Beyond mesothelioma: Jessica’s story

Meet Jessica. Mother, wife, daughter, mesothelioma warrior.  Jessica was diagnosed with peritoneal mesothelioma in June 2015. As to be expected, her reaction was a mix of shock, fear, and confusion. Her story exemplifies how the will to live and fight can conquer doubt, sadness, and the unforeseen.

In early 2015, Jessica began to experience increasing pain in her abdomen. Several doctors gave her the runaround. Some said it was a stomach bug, others indicated ovarian polyps, and some even thought that it was all on her head due to anxiety. After an ER trip, Jessica went to her general doctor who ran tests on her; deep down she knew something was terribly wrong.  After being referred to a gynecologist oncologist, a biopsy was ordered.  The results were not good.

Jessica had cancer and it was everywhere. “I will remember every moment of that 10 second statement.  I will remember how the room smelled and the look on my family’s faces.” It would take another month to get the results of peritoneal mesothelioma.

Soon after receiving her diagnosis she got to work. She researched relentlessly and was on a quest for long-term survivors. Two of her friends, one a doctor of microbiology and the other a cancer researcher, helped her understand the readings of her biopsy along with medical jargon. She also fished through case studies and read up on current clinical trials. All this eventually led her to the Meso Foundation. Of her experience she notes, “I am in debt to this organization, as are so many others.  It is an invaluable resource to those with mesothelioma.”

Jessica has undergone various treatments including cytroeductive surgery with HIPEC chemotherapy which took well over 14 hours.  Her peritoneum, omentum, right ovary, part of her diaphragm colon and intestines, and appendix were removed.  Tumors were also removed from several other areas of her abdomen. Hundreds of tumors in total. As to be expected, treatment was extremely challenging and the pain was difficult to control. At the time, Jessica was a newlywed, but she had to move in with her parents who live three hours away, while her husband worked during the week. On the weekends, he’d come visit her.  “I was extremely grateful for the support, but my life had turned upside down.  I had gone from a newlywed looking forward to starting a family to someone who couldn’t even get out of bed by herself.”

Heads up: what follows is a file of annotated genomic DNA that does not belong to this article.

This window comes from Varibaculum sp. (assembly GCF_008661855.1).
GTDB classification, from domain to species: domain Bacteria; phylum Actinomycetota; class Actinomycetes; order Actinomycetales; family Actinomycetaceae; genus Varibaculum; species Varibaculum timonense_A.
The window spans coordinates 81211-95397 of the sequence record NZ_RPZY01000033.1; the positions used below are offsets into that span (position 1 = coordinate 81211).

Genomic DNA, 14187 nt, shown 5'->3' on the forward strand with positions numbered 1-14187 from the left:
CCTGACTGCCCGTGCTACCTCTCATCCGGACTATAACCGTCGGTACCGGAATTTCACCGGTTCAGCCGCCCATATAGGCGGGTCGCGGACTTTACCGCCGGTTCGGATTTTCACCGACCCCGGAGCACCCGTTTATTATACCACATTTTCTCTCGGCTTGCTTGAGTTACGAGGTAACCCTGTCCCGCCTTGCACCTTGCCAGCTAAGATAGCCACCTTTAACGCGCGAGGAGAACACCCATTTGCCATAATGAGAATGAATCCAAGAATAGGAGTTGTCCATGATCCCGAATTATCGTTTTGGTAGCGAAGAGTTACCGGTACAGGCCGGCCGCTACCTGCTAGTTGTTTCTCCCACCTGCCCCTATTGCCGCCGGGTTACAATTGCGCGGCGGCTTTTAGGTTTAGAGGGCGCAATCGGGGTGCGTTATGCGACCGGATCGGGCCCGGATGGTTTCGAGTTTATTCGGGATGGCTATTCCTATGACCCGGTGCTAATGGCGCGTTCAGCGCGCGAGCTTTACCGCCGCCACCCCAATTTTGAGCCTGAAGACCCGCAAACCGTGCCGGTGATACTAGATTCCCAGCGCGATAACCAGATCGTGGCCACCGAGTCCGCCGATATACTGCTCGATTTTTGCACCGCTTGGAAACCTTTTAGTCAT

After learning that she could lose part or all of her reproductive system, she begged her doctor to save enough, so that she could have the opportunity to start her family, if everything worked out.  After surgery, she waited over a year before she was cleared to start In Vitro Fertilization (IVF). Six months later she was pregnant. At the time of this publication, Jessica’s son is a healthy and happy seven month old. She gushes when speaking of him and credits him for further motivating her through her journey.

When asked what advice she gives to other patients, Jessica encourages them to keep the faith and never lose hope. Be unmovable in what you want because it’s your body and your life. To caregivers, she advises making sure they take time for themselves because it’s so easy to get lost in the disease and forget what you are to your loved one.

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